Water and Sanitation Minister Senzo Mchunu has lifted the Section 63 intervention in the Nelson Mandela Bay Metropolitan Municipality (NMBM).
Mchunu, together with the Eastern Cape MEC for Cooperative Governance and Traditional Affairs (COGTA), Zolile Williams, announced the closure of the department’s section 23 special intervention in the metro during a meeting with the NMBM Council.
Mchunu visited the province on 15 - 16 August 2023 to receive updates and progress reports on water intervention projects in the region.
The metro was placed under the Section 63 intervention early last year to avert Day Zero after facing a high risk of running out of water due to drought, which would have had a dire effect on livelihoods, jobs, the local economy and investment.
Section 63 (2)(B) of the Water Services Act of 1997, (read with section 139 of the Constitution), provides for the Minister of Water and Sanitation to intervene at municipal level and take full control of a service delivery programme in instances were Municipalities fail to provide water services as a basic human right.
Announcing the withdrawal of the intervention programme and exit of the department from the metro, Mchunu said he was satisfied with the progress made in the interventions in the metro to avert Day Zero through various short-, medium- and long-term projects to expand water supply.
However, Mchunu said the current water restrictions imposed on the metro when dams started drying up will remain as gazetted.
He said the municipality is expected, for the next 18 months, to report quarterly to the department on the business transformation progress, with particular focus on water conservation and demand management; improving the level of service, and the implementation of the business turnaround strategy to ensure resilience.
Mchunu lauded the municipality for the progress made in recovering from an imminent Day Zero and addressing all water leaks backlogs.
He further urged the metro to pay more attention to improving their demand and consumption, which has not reduced even during the drought season and "may threaten future water security".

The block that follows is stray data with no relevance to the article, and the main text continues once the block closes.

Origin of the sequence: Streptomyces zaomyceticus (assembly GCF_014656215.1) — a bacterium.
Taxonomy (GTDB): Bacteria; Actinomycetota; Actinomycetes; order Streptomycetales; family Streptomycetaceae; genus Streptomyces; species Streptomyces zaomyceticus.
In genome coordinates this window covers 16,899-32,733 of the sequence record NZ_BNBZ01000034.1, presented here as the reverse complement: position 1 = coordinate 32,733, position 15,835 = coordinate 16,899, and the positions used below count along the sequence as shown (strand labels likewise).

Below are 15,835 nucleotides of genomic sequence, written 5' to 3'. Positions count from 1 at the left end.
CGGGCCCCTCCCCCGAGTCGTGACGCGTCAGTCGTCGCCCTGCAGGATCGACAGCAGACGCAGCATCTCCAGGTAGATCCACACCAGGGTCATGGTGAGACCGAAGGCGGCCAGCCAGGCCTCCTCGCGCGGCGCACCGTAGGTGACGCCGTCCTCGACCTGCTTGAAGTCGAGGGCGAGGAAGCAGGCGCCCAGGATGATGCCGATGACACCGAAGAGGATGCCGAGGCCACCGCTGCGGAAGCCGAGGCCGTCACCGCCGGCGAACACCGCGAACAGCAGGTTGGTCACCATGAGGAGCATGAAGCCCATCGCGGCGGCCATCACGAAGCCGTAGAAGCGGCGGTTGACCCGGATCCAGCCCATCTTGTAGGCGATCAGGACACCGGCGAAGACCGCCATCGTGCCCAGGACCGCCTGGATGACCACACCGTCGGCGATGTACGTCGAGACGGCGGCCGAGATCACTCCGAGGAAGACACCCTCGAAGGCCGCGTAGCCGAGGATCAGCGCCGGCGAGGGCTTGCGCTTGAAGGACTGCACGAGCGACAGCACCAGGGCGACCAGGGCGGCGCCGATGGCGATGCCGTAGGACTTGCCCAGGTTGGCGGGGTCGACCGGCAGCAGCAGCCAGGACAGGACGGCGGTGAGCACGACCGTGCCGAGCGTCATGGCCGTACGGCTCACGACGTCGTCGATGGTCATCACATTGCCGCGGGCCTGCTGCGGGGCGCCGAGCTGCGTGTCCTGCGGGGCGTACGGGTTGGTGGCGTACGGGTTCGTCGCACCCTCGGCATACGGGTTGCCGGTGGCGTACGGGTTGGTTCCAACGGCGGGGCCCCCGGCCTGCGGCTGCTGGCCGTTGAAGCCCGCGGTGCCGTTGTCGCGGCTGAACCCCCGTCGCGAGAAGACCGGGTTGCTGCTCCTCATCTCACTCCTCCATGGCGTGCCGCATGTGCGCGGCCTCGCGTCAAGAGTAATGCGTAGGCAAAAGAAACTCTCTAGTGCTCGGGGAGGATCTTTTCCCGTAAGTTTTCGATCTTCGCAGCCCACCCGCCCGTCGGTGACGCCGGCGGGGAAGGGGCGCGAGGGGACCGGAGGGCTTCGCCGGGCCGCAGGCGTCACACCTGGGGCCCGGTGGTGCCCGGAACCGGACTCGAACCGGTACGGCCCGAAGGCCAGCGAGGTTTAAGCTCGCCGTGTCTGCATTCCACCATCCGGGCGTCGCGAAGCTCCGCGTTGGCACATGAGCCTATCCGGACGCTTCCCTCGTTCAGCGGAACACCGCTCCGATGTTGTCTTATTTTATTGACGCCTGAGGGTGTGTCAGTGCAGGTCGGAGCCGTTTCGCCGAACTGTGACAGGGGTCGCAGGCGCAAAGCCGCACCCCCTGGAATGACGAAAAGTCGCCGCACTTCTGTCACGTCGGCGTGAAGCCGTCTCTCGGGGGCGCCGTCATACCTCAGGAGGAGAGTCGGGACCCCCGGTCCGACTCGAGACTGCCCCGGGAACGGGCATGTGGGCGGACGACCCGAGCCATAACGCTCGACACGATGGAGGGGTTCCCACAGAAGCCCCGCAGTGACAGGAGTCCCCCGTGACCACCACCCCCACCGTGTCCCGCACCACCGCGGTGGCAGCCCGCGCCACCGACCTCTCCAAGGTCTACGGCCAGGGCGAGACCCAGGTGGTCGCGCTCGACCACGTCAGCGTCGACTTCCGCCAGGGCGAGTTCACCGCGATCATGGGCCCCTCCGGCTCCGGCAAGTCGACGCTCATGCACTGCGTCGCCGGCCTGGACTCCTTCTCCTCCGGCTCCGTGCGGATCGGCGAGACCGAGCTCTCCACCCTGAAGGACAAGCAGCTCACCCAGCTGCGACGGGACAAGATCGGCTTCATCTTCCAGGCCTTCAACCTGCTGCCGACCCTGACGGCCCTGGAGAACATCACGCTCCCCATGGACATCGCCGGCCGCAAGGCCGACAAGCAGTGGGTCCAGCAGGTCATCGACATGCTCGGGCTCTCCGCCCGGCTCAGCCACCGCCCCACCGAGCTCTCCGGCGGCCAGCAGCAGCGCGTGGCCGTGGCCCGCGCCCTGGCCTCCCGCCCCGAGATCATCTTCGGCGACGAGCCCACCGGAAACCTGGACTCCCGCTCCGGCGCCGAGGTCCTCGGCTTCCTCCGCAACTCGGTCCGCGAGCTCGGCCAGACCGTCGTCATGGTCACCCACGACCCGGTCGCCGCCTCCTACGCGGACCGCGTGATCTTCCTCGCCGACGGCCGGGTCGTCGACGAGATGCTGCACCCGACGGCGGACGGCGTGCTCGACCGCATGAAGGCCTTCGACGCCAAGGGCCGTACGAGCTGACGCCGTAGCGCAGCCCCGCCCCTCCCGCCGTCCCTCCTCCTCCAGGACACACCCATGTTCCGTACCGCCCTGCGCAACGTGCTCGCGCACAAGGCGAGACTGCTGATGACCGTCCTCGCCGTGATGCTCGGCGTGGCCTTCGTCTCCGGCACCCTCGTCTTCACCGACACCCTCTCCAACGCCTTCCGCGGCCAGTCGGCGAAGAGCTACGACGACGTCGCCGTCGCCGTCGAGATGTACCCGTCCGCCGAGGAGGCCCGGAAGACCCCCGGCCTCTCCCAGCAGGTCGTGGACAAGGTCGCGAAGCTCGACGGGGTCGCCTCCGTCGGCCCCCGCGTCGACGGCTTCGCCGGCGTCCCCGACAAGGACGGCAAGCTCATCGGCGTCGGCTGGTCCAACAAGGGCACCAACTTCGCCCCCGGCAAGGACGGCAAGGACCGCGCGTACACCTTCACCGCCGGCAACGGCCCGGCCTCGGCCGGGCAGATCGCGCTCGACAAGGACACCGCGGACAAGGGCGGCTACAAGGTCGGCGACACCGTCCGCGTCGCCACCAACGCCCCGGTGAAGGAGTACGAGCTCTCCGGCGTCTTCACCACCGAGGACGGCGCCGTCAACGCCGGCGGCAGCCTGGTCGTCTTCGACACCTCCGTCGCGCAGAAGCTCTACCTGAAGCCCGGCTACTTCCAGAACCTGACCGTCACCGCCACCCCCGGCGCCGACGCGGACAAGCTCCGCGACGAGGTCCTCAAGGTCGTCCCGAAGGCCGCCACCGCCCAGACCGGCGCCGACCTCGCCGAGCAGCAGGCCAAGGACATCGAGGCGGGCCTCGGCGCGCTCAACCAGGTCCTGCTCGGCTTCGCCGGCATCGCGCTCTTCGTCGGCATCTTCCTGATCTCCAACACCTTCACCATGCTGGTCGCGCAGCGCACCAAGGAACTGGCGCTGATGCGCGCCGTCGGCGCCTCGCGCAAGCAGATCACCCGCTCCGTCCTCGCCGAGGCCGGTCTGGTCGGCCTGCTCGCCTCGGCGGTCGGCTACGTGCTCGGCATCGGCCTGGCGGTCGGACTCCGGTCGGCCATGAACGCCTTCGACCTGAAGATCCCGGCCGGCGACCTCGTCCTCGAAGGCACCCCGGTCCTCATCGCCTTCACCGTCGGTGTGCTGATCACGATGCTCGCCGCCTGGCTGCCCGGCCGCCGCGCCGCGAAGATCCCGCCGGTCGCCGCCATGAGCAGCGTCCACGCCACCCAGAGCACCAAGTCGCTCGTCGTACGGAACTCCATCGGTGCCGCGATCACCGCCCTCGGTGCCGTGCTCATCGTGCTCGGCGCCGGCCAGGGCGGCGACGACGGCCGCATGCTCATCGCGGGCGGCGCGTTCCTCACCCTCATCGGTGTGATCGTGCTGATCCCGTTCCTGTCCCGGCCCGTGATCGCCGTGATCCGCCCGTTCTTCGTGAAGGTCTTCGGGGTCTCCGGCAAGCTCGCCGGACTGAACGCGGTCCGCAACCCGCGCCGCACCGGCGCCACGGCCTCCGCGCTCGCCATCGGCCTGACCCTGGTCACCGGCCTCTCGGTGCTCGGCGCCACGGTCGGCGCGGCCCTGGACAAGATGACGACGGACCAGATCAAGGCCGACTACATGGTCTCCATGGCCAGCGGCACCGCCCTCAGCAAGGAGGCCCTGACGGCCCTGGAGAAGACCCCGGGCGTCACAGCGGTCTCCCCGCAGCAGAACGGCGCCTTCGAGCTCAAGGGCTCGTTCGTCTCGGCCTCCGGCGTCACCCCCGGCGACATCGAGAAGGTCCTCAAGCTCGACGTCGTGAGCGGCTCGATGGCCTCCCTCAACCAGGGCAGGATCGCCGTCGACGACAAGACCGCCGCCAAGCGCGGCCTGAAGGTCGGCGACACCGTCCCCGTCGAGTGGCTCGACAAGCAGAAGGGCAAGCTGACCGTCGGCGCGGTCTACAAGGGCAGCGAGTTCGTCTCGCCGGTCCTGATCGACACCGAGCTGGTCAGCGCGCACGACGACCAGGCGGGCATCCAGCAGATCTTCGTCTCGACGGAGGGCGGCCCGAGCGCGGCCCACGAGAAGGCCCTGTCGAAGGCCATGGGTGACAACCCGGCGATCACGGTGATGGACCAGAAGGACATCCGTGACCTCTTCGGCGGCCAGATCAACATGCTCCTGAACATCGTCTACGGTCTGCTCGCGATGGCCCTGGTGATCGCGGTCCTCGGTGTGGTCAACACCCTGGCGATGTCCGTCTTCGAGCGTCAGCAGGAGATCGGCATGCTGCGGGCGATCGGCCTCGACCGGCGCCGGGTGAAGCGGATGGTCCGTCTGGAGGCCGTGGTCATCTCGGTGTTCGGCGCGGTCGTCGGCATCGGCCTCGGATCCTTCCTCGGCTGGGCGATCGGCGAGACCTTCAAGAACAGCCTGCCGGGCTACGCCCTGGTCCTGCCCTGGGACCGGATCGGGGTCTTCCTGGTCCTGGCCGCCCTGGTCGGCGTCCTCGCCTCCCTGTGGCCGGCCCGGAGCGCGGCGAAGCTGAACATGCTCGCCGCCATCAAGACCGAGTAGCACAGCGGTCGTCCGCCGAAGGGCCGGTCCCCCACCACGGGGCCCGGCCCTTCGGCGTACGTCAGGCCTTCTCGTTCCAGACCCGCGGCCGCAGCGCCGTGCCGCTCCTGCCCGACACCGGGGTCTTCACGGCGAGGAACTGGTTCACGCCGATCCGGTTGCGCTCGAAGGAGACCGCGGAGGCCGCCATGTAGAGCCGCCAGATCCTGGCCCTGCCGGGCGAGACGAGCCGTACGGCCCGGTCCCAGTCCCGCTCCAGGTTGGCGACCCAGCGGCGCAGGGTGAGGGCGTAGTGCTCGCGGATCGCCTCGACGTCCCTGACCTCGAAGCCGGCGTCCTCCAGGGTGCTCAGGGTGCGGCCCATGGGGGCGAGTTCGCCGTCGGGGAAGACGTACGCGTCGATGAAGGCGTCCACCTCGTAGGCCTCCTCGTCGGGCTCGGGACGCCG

“We hope that after our exit, the metro does not regress and is able to maintain the status quo with all the interventions that have been put in place,” Mchunu said.
Nelson Mandela Bay Municipality Mayor, Gary Van Niekerk said, operations are in place to curb the scourge of vandalism. This includes collaboration with communities, security companies and the South African Police Service.
Van Niekerk said the interventions put in place include emergency water supply and expanding water supply through water tankering, and the new groundwater boreholes constructed and linked to distribution system.
Other interventions include upgrades to the Nooidgedacht Water Treatment Works (Low Level Scheme phase 3), which consist of increasing the supply of treated water from Gariep Dam to a total peak supply capacity of 210 megalitres per day, as well as the desalination of sea water as a long-term goal.
Kouga Municipality hailed for innovative and technological solutions
Meanwhile, Mchunu has hailed Kouga Local Municipality for finding innovative and technological solutions to ensure water security in the municipality.
Accompanied by Water and Sanitation Director-General, Dr Sean Phillips, provincial government and local government officials, Mchunu’s working visit started at Jeffrey’s Bay Water Treatment Works in Kouga Municipality, to assess progress on the Drought Relief Project.
The municipality was declared a disaster area in 2016 following severe droughts since 2015. This was after dams, including Kouga, Impofu and Churchill, which supply water to the municipality, were not filling due to lack of rainfall, resulting in the municipality losing most of its water allocation from these dams.
As a response to the drought, the department allocated R57 million to Kouga Municipality from the Water Services Infrastructure Grant (WSIG) to implement drought relief projects.
The municipality drilled nine more boreholes, followed by the construction of water treatment plants in Jeffrey's Bay, Humansdorp, St Francis Bay and Hankey.
The municipality has also constructed one of the biggest processing plants in Africa for water contaminated by iron and manganese within the Jeffrey’s Bay Plant to treat water from the boreholes and make it drinkable quality.
The municipality said these packages are completed and are currently working to treat water being pumped from the boreholes.
The four water treatment works will allow Kouga Municipality to supply up to 70% of its own average water consumption and rely on the metro for only 30%.
Mchunu said the forward thinking of Kouga is something that many other municipalities can learn from.
Williams implored leadership in the municipalities to address non-revenue water, improve billing systems, and he encouraged water users to pay for their use in order to keep the systems well functioning.
“We would like to thank the Minister for the intervention and support you are continuously providing to our municipalities. Now it is up to us keep these systems well maintained to ensure continuous services by ensuring that we bill all the users and collect revenue, which in turn will be used to service these water infrastructure and systems,” Williams said.
Source: South African Government News Agency